"Input > Create/Table/ Matrix/Palette > Make Palette > 8 rows by 1 column. \
Select each button and enter the names of the functions. For the placeholder \
I used ESCAPE spl ESCAPE. For the heading, I typed Chapter 1. The result is \
shown under Palette in the notebook.\n\n\tNow to generate the palette, select \
the palette and under File > Generate Palette from ",
StyleBox[" ",
FontWeight->"Bold"],
"Selection. Next I placed the palette in the upper right-hand corner of \
the screen. From this position I saved the palette.nb on the disk named \
Classes in the folder Chapter1 where I also saved the notebook.nb."
}], "Text",
CellDingbat->None,
ShowGroupOpenCloseIcon->True]
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CellDingbat->None,
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Cell[TextData[{
"In ",
StyleBox["Mathematica",
FontSlant->"Italic"],
" 3.0, a notebook with initialized cells will not immediately ask if you \
want to run the initialization cells, unless you set this condition. This is \
done again with the Options Inspector, where you will want to set Show option \
values for the Notebook. Now make the selection under Notebook Options > \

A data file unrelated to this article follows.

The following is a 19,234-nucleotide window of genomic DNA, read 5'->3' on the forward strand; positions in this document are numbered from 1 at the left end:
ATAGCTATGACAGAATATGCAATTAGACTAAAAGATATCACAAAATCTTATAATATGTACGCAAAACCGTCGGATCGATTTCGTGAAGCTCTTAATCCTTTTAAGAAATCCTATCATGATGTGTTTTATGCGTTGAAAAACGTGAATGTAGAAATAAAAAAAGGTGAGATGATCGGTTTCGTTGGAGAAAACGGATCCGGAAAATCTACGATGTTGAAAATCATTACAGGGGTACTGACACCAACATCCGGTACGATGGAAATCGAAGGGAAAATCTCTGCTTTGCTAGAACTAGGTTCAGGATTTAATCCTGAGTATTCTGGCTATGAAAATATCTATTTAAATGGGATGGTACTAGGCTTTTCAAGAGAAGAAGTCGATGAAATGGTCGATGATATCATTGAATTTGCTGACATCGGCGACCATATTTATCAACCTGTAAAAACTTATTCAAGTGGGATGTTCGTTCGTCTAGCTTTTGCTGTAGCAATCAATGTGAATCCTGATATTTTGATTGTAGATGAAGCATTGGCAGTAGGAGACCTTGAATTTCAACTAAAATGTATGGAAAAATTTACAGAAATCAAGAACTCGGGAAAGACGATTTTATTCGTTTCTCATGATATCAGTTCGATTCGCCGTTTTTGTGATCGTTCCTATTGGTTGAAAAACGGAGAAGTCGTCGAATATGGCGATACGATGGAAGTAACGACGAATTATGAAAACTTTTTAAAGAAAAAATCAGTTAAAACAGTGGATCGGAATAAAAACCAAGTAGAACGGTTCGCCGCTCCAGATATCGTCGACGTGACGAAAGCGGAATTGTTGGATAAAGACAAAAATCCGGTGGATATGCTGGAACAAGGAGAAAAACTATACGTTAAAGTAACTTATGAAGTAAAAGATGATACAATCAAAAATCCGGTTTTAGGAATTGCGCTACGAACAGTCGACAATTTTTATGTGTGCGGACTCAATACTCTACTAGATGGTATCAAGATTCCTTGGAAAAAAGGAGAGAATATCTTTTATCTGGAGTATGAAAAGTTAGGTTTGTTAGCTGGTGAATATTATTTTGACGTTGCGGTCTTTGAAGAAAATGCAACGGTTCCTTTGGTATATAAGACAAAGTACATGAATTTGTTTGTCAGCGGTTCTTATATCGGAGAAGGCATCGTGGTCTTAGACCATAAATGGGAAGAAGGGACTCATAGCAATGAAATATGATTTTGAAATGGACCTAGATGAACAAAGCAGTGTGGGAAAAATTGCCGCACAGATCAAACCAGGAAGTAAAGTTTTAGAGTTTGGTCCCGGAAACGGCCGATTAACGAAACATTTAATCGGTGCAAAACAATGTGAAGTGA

Evaluate Options > InitializationCellLoading -> True.\n\n\tFinally, we need \
to write a notebook command which will immediately bring up the palette upon \
initialization of the notebook. This is done by writing \
NotebookOpen[\"classes:chapter1:palette.nb\"]; in a cell that is \
initialized. I put it in the area where I load the graphics functions. Don't \
forget to add your own path name to the palette.nb when you set up your own \
notebook.\n\t\n\tNow save your notebook.nb, and you are ready to roll. When \
you open the notebook, you have a palette that is ready for use in any \
notebook. It is also a good idea to keep a copy of your palette within the \
notebook, in case you give it to someone and forget to give them the palette. \
"
}], "Text",
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ShowGroupOpenCloseIcon->True]
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Cell[CellGroupData[{
Cell["The completed notebook", "Section"],
Cell["\<\
See the other electronic submission included with
this article, completedNotebook.nb.\
\>", "Text"]
}, Open ]],
Cell[CellGroupData[{
Cell["SUBMITTING PROBLEMS AND SOLUTIONS", "Section"],
Cell["\<\
The preferred way to submit problems or solutions is via email. \
They may also be sumbitted on paper or on a disk through the regular mail. \
When you submit your work, include a brief English description of your \
solution, or use comments in your program to help the reader follow your \
ideas. Of course, you should include your name, institution, category (high \
school, college undergraduate, other) and mail or email address.\
\>", "Text"]
}, Open ]],
Cell[CellGroupData[{
Cell["CONTACTING THE EDITOR", "Section"],
Cell["\<\
Donald T. Piele
Mathematics Department
University of Wisconsin-Parkside
900 Wood Road
Kenosha, WI 53141
email: piele@cs.uwp.edu
phone: 414-595-2231
fax: 414-595-2056\
\>", "Text"]
}, Open ]]
}, Open ]]